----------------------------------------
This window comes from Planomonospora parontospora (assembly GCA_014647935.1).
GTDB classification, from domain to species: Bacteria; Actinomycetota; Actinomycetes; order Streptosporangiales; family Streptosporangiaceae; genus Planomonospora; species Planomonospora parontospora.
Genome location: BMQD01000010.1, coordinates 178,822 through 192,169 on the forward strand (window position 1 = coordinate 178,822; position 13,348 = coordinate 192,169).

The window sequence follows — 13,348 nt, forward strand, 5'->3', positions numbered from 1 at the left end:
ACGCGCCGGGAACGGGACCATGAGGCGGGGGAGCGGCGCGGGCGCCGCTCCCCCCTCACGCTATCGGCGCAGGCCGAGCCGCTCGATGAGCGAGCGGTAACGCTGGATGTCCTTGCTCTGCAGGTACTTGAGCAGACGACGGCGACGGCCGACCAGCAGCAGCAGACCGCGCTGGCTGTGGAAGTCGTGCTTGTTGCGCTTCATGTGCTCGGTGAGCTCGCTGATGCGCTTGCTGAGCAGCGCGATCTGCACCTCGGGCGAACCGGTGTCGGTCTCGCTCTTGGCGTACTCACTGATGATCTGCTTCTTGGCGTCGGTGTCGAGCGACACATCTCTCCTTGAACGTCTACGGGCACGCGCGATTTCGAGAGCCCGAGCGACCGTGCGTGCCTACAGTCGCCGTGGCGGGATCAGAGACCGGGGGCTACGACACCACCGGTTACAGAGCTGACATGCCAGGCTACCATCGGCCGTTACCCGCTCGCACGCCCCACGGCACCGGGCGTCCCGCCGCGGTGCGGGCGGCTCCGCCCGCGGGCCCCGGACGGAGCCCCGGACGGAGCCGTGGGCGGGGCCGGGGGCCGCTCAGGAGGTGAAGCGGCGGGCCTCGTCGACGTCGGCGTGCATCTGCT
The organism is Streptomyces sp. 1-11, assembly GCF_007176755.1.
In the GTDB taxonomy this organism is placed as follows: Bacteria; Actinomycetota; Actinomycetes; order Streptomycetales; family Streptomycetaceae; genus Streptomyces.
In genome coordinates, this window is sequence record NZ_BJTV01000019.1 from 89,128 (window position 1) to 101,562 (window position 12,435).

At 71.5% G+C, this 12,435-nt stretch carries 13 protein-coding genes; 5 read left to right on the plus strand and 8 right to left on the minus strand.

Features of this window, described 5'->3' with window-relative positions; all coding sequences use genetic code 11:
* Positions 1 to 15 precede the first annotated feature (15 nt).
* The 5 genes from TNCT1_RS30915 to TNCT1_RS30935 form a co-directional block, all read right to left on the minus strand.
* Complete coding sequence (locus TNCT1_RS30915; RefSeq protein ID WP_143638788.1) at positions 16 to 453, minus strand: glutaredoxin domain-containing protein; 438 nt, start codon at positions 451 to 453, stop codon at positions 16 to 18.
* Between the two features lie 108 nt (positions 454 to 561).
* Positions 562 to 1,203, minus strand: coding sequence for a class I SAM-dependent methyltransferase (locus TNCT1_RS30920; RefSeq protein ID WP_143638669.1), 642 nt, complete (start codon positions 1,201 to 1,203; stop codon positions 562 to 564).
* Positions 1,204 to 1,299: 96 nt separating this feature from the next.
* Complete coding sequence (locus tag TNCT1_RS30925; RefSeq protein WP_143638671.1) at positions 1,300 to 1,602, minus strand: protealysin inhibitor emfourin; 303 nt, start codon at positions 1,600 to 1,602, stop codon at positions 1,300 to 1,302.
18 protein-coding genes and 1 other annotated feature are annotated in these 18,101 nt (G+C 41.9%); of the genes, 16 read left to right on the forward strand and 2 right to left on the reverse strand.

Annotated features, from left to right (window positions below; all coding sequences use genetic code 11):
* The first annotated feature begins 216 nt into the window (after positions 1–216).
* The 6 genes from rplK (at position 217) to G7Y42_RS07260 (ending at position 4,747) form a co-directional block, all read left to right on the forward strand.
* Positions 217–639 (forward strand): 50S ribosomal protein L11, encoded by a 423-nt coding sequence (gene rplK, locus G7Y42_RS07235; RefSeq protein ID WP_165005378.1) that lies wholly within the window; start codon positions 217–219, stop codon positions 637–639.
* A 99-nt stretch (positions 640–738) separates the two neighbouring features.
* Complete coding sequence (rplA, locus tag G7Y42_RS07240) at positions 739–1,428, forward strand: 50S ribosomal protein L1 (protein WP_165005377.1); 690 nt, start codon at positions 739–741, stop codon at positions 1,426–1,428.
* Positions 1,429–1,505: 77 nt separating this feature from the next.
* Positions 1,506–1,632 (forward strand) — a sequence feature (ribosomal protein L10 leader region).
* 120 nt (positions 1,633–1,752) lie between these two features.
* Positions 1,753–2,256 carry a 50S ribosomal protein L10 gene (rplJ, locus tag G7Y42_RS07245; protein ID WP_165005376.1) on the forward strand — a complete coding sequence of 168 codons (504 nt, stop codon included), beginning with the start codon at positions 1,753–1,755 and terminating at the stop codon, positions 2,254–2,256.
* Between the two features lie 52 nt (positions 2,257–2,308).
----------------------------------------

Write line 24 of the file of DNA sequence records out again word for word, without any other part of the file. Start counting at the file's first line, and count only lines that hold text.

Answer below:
* Complete coding sequence (rplA, locus tag G7Y42_RS07240) at positions 739–1,428, forward strand: 50S ribosomal protein L1 (protein WP_165005377.1); 690 nt, start codon at positions 739–741, stop codon at positions 1,426–1,428.